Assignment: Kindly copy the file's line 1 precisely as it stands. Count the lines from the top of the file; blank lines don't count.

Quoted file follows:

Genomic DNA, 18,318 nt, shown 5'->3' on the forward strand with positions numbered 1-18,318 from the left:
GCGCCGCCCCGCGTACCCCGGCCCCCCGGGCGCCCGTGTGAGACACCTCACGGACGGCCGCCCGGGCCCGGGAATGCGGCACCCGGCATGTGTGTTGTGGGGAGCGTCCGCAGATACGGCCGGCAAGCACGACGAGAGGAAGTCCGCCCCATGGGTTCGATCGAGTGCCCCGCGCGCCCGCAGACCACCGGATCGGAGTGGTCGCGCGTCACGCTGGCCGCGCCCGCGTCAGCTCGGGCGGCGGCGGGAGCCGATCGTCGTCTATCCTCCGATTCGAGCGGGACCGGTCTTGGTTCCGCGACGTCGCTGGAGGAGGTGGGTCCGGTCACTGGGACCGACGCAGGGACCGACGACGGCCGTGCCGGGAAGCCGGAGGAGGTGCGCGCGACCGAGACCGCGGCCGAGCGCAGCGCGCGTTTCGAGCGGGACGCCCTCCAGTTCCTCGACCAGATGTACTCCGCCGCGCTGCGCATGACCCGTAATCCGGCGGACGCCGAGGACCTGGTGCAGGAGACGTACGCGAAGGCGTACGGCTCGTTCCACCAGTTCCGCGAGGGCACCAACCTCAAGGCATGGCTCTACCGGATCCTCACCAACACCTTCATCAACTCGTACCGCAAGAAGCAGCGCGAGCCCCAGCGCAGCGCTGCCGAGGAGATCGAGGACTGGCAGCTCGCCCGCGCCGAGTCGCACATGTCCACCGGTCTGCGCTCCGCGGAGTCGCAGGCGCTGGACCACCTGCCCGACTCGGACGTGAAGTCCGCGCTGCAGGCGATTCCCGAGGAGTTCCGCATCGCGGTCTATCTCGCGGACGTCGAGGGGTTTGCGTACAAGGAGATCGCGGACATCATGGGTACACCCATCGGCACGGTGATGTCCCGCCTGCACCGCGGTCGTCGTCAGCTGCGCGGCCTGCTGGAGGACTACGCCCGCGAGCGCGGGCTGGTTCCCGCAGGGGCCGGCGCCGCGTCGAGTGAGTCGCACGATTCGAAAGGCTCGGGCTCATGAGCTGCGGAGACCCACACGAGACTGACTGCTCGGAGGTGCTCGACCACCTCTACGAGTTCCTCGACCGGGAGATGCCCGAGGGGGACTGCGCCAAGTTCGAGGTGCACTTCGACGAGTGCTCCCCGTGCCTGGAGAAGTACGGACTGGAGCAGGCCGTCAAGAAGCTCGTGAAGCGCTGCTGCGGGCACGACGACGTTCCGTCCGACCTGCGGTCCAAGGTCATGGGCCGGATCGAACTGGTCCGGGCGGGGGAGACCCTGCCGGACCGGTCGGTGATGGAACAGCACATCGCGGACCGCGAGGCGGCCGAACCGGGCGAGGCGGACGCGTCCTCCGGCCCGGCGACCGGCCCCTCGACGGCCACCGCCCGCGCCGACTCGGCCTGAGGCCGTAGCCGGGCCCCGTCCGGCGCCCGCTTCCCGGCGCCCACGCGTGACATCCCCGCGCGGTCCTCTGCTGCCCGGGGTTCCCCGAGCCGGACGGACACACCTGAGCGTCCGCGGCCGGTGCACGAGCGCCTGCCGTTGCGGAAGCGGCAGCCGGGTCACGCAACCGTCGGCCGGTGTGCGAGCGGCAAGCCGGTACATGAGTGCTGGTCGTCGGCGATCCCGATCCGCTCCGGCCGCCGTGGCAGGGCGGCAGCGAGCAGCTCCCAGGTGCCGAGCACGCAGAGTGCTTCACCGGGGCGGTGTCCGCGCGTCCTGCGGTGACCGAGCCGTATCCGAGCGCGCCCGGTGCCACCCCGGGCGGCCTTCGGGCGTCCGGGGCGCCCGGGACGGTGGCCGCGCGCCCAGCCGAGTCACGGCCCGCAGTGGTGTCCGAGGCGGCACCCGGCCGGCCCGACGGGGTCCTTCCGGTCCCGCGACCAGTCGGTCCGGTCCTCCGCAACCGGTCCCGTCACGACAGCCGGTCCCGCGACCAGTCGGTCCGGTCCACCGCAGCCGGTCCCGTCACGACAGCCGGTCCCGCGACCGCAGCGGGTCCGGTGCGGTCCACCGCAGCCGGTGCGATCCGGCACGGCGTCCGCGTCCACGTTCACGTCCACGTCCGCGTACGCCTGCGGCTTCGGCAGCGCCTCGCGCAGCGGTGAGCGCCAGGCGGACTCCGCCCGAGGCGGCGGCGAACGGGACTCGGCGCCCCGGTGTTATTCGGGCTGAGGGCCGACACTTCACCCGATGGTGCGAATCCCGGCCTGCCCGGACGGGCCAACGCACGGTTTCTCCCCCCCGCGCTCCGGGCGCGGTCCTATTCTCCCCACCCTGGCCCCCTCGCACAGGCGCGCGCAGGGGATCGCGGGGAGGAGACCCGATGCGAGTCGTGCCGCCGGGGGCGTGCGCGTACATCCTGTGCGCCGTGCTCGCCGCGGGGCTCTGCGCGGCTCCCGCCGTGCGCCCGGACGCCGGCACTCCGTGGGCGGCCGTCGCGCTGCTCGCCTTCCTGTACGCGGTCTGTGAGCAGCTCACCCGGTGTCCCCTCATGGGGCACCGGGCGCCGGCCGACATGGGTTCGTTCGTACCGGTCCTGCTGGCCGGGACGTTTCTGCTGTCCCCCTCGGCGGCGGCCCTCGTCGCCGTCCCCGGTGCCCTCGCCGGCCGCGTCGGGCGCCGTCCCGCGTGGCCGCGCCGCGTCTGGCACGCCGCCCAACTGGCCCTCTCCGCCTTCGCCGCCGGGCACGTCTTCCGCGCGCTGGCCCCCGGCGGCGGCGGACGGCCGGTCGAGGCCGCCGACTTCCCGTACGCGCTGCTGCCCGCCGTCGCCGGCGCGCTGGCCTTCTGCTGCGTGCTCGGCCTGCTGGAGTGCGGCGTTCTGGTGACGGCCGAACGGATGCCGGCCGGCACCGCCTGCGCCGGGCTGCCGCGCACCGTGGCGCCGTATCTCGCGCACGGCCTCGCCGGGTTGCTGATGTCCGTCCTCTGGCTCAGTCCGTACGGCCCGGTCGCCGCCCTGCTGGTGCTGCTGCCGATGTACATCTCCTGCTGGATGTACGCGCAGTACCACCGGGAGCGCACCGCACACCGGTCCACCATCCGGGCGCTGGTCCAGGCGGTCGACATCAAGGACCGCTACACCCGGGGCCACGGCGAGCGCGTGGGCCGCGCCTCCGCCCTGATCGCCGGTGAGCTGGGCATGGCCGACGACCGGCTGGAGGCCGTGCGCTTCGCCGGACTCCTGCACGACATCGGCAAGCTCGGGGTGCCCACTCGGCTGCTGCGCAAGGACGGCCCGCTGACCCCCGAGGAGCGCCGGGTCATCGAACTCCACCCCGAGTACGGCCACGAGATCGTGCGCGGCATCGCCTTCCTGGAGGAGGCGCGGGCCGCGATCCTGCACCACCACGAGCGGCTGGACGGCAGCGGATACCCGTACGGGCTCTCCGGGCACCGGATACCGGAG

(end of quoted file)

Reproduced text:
Genomic DNA, 18,318 nt, shown 5'->3' on the forward strand with positions numbered 1-18,318 from the left: